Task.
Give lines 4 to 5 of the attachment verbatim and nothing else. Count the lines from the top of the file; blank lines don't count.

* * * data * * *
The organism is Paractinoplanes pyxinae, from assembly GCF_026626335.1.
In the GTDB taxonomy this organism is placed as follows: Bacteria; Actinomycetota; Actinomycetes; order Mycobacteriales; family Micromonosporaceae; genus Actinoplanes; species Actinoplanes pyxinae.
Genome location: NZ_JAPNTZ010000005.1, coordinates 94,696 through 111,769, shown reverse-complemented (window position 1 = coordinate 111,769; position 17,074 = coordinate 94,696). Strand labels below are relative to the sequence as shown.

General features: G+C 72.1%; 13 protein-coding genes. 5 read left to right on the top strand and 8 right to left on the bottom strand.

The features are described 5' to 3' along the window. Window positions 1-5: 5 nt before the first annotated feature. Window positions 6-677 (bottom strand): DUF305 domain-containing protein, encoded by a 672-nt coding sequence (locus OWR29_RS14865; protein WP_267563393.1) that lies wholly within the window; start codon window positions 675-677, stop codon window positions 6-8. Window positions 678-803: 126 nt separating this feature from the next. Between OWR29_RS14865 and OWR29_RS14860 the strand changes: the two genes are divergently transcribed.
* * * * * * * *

General features: G+C 72.1%; 13 protein-coding genes. 5 read left to right on the top strand and 8 right to left on the bottom strand.

The features are described 5' to 3' along the window. Window positions 1-5: 5 nt before the first annotated feature. Window positions 6-677 (bottom strand): DUF305 domain-containing protein, encoded by a 672-nt coding sequence (locus OWR29_RS14865; protein WP_267563393.1) that lies wholly within the window; start codon window positions 675-677, stop codon window positions 6-8. Window positions 678-803: 126 nt separating this feature from the next. Between OWR29_RS14865 and OWR29_RS14860 the strand changes: the two genes are divergently transcribed.